While the most common construction accident remains workers falling, the number of workers who were injured in a fall declined from 66 in 2010 to 52 in 2011, a 21 percent decrease. Last year, after the DOB discovered unsafe construction conditions, it issued more than 5,100 full and partial stop work orders.
Of the five construction-related fatalities in 2011, all involved construction workers who were killed as a result of improper procedures on the job site, such as a lack of fall protection and improper construction practices.
A few examples of the new initiatives launched by the Department of Buildings in recent years to enhance public safety, provide greater oversight and increase industry awareness include:
• first revision of the city’s construction codes in 40 years, which took full effect in 2009 and expanded safety requirements during the construction process;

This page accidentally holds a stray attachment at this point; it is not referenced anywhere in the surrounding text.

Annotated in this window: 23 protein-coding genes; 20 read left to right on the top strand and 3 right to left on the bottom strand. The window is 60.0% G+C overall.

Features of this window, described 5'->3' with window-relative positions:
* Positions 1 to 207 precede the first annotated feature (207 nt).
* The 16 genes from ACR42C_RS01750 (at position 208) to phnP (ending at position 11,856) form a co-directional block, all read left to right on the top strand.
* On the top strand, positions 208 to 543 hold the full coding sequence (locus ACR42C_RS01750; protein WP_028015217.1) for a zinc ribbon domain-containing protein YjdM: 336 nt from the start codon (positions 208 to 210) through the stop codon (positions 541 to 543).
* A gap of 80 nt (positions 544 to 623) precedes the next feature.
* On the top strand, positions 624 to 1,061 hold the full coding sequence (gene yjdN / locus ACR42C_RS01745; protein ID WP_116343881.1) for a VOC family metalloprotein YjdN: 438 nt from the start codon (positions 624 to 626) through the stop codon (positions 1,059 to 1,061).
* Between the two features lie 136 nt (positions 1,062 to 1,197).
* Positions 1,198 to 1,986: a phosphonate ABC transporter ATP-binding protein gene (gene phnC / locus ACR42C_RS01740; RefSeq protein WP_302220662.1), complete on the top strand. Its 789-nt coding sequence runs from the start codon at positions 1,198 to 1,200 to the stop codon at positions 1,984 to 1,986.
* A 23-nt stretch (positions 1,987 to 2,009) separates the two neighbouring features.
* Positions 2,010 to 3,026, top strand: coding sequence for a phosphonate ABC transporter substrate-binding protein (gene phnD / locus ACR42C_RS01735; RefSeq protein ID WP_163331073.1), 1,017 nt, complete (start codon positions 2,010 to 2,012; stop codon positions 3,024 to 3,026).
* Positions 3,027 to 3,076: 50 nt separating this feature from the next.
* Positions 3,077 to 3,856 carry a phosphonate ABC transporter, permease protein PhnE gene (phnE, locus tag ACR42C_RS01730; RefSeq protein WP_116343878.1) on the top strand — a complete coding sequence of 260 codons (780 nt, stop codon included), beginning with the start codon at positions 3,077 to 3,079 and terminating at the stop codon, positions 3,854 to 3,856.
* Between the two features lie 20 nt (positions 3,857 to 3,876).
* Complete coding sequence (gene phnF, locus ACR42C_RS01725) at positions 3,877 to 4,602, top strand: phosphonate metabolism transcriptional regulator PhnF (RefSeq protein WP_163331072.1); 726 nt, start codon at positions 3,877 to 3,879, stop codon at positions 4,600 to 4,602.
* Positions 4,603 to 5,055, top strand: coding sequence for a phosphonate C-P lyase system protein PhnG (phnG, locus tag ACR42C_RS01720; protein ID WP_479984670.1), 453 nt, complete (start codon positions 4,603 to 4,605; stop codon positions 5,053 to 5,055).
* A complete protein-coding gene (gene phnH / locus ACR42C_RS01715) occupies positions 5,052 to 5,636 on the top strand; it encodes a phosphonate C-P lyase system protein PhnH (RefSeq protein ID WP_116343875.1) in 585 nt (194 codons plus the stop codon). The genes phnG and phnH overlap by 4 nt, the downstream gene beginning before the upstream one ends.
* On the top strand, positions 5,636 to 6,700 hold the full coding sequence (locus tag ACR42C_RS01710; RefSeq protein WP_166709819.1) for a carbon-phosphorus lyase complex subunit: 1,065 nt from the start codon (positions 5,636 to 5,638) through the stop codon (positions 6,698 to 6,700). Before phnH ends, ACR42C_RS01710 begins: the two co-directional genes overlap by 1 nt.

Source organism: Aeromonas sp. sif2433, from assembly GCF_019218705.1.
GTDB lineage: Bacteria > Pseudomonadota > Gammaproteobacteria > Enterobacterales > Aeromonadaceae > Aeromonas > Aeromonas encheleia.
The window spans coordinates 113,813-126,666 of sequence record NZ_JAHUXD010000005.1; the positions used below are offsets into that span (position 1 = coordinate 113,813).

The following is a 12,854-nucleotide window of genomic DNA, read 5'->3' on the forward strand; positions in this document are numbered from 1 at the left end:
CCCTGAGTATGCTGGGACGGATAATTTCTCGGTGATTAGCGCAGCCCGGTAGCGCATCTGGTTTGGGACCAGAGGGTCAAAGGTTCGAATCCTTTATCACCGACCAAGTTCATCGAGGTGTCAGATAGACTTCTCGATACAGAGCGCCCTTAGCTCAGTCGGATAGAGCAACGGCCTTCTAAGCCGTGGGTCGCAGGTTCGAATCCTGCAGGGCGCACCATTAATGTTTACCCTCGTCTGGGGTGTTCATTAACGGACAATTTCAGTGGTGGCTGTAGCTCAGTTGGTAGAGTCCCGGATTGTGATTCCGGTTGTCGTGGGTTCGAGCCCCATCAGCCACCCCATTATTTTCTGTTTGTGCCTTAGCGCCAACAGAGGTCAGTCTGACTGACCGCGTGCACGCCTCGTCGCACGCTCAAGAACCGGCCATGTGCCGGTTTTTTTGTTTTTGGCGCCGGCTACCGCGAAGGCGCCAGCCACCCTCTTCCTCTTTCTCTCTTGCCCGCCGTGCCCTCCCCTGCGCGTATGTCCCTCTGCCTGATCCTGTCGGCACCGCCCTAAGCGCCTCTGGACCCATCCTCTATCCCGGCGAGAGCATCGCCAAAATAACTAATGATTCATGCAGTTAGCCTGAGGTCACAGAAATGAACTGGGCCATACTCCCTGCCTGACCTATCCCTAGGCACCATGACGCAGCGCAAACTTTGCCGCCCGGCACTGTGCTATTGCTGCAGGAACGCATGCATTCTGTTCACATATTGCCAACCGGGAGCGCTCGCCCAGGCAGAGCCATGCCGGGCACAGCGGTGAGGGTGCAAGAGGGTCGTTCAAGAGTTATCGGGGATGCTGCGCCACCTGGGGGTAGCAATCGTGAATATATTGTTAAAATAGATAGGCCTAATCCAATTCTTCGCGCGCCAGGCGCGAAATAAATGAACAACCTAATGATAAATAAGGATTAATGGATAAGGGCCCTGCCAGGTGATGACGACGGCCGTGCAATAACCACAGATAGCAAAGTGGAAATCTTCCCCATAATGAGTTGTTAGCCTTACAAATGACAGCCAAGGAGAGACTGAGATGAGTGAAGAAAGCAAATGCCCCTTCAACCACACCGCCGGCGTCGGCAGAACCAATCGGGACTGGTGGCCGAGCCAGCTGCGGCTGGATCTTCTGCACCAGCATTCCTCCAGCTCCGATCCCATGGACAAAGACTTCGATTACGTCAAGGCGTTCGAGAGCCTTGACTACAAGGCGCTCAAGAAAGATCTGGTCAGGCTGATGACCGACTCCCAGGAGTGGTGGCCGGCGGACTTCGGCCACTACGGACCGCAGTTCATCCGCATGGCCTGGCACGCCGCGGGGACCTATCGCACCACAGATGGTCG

• more than 25 new construction safety laws, including a smoking ban on all construction sites, mandatory training for all tower crane workers and requiring the uniform color coding and regular pressure testing of standpipe sprinkler systems;
• creation of a Stalled Sites Unit that has conducted more than 14,000 inspections of stalled construction sites to ensure properties are maintained in a safe manner;
• creation of a site safety program for major construction projects that allows contractors to submit plans for an enhanced review by Department experts; and
• launch of Experience Is Not Enough, a citywide safety campaign to encourage construction workers to use proper fall protection, such as safety harnesses, guardrails or nets, with more than 12,000 banners, bracelets and posters were distributed to construction sites across the city.